Date of Award

June 2017

Degree Type


Degree Name

Doctor of Philosophy (PhD)




Kara Richardson


Aquinas, Hylomorphism, Soul, Substantial Unity

Subject Categories

Arts and Humanities


In this dissertation I examine Thomas Aquinas’ account of the metaphysical nature of the rational soul and its hylomorphic union with the body. Aquinas simultaneously holds that the rational soul is the substantial form of the human being and that it is an incorporeal subsisting thing that survives death. This particular pairing of views is notoriously difficult. On the one hand, Aquinas argues that because of the soul’s role as substantial form, it informs prime matter so as to compose a single unified substance—the human being. Unlike aggregates or accidental unities, the human being is something unqualifiedly one, that is, something unum simpliciter. On the other, his commitment to the incorporeity and subsistence of the soul as well as its continued exitence after death appear to threaten this unity—if the soul’s existence does not depend on the body, and it can exist on its own, then it seems to be a complete substance in its own right. If so, on Aquinas’ view, it cannot be united to anything else to form something unum simpliciter. So, in spite of Aquinas’ insistence that the human being is unqualifiedly one it is not clear that he is philosophically entitled to it.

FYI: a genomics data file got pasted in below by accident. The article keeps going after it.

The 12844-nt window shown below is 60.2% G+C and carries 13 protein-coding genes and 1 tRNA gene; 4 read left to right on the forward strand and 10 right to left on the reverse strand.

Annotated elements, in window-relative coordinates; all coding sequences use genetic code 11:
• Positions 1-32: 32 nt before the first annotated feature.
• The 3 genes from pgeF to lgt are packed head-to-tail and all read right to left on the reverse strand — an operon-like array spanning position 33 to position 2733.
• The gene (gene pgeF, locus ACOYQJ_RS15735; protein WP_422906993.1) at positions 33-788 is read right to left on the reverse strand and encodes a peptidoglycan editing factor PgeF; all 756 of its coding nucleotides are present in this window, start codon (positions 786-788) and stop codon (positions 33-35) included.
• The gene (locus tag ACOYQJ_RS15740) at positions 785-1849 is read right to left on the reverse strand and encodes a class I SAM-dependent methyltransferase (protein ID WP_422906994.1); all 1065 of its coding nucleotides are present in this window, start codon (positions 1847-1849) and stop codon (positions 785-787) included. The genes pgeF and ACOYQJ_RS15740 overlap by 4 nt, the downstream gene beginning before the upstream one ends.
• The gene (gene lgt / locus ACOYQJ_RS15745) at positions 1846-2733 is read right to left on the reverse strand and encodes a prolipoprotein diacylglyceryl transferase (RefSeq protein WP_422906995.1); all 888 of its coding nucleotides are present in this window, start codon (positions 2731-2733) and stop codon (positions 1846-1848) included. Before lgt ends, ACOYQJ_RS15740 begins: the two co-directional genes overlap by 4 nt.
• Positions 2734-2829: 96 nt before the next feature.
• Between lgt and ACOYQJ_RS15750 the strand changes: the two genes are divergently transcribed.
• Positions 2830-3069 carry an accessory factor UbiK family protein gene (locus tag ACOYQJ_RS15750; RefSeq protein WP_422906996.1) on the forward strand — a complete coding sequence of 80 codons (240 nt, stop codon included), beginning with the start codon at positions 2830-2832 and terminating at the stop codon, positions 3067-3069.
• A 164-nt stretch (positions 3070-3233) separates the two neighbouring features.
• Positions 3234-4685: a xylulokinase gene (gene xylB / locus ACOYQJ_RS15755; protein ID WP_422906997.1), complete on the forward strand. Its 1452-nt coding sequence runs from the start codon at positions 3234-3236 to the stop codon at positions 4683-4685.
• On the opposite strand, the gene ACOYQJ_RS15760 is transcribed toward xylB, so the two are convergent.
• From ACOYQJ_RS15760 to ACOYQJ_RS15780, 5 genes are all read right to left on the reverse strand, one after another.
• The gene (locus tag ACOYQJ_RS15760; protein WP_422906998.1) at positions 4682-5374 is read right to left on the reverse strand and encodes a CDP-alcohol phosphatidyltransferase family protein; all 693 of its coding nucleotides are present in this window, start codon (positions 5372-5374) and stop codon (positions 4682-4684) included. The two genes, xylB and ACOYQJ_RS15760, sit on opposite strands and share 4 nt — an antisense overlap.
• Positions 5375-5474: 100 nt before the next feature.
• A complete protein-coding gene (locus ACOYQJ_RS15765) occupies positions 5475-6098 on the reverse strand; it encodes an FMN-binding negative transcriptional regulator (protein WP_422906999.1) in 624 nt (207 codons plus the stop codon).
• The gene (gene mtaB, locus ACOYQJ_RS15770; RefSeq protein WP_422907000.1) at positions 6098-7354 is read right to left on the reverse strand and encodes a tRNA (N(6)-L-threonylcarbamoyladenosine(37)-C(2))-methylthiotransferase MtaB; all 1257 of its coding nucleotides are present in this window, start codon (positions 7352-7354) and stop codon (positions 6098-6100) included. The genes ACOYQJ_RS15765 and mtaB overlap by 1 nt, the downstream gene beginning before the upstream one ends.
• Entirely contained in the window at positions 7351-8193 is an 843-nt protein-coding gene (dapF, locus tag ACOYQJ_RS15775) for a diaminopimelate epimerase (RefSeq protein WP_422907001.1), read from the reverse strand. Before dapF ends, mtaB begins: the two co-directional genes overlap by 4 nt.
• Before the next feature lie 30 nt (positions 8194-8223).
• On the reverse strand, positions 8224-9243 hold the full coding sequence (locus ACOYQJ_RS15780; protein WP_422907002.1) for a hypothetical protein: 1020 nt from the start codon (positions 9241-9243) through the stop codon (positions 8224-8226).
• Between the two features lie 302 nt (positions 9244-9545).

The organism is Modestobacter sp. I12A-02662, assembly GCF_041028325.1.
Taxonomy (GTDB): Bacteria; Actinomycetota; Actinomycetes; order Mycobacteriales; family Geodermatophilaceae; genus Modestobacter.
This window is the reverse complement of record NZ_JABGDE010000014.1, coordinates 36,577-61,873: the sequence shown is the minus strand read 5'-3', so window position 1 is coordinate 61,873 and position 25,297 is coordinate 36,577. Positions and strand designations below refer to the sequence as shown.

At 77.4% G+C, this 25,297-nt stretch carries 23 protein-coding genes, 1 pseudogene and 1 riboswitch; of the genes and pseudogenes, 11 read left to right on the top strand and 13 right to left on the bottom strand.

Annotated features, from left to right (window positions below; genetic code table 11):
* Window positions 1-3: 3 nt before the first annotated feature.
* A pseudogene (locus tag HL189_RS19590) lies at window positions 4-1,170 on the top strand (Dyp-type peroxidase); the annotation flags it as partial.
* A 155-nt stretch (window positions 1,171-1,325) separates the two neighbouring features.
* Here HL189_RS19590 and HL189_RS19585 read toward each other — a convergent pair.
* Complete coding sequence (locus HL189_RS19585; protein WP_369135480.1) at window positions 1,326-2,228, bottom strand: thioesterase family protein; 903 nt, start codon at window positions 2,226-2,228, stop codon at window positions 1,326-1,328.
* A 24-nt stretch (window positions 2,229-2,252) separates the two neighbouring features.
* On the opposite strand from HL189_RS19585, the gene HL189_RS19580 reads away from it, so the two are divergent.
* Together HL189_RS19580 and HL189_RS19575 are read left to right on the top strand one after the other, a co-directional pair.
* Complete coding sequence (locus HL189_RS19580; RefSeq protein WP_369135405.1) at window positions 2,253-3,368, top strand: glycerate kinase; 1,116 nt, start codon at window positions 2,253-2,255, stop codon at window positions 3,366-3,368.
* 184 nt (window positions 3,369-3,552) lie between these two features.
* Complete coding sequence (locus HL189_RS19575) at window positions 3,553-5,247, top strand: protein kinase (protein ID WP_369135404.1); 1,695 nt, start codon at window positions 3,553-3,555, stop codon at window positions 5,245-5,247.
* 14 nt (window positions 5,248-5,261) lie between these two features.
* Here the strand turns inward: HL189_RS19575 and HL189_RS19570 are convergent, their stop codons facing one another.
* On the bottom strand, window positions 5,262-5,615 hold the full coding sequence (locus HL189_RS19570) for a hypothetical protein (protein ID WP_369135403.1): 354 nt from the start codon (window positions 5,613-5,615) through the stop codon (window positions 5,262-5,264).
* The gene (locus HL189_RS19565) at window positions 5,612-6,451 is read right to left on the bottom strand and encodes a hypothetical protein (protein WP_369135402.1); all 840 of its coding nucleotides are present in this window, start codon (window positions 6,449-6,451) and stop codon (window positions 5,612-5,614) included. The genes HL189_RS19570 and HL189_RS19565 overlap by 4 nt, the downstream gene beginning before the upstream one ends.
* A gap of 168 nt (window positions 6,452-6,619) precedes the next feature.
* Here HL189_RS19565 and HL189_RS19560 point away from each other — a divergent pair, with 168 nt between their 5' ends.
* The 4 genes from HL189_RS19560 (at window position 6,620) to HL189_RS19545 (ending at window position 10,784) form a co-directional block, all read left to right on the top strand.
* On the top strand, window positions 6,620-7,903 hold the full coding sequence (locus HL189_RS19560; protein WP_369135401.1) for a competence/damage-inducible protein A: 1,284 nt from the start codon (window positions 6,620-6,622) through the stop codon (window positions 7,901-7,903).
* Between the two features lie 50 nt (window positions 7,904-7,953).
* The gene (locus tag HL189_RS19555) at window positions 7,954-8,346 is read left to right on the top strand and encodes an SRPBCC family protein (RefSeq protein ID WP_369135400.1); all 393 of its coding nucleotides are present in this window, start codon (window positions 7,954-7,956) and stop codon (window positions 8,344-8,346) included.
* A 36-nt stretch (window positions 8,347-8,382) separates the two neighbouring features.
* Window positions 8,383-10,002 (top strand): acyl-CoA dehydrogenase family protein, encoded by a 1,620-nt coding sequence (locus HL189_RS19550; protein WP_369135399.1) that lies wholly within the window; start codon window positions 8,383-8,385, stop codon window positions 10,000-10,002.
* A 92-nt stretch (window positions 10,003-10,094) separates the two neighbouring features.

In the first half of my dissertation I determine the extent to which the incorporeity, subsistence, and incorruptibility of the soul threaten to undermine Aquinas’ account of human unity. I argue that when his account of the soul and its relationship to the body is properly understood within his metaphysical framework, the metaphysical nature of the soul is compatible with human unqualified unity. Moreover, I argue that although human beings are metaphysically unique among created substances in his ontology, Aquinas adequately motivates their peculiar hybrid status.

In the second half of my dissertation, I discuss two of Aquinas’ arguments for the hylomorphic union of body and soul. Both arguments are found in Summa Theologiae I.76.1. The first is based on Aristotle’s demonstration in De Anima II.2 that the soul is the form of the body. I argue that while Aquinas’ version of the argument is similar to Aristotle’s in many ways, it goes beyond Aristotle’s in ways that reflect his specific motivations, and in particular, his disagreement with Averroes concerning the relationship between intellective soul and body.

The second argument for hylomorphism in Summa Theologiae I.76.1 involves Aquinas’ rejection of three competing accounts of the relationship between intellect and body, namely, the Platonist, Averroist, and Moved-Mover accounts. While Aquinas’ argument may initially appear to be a mere argument by elimination, I argue that a common theme emerges in his rejection of the alternatives. According to Aquinas, none of his competitors can satisfactorily account for the rationality, animality, and unity of the human being. At best, each competitor can account for two out of the three. In his view, therefore, Aquinas’ rejection of competing accounts provides positive reasons for affirming the hylomorphic account of body and soul, namely, that only his view can succeed where the others fail.


Open Access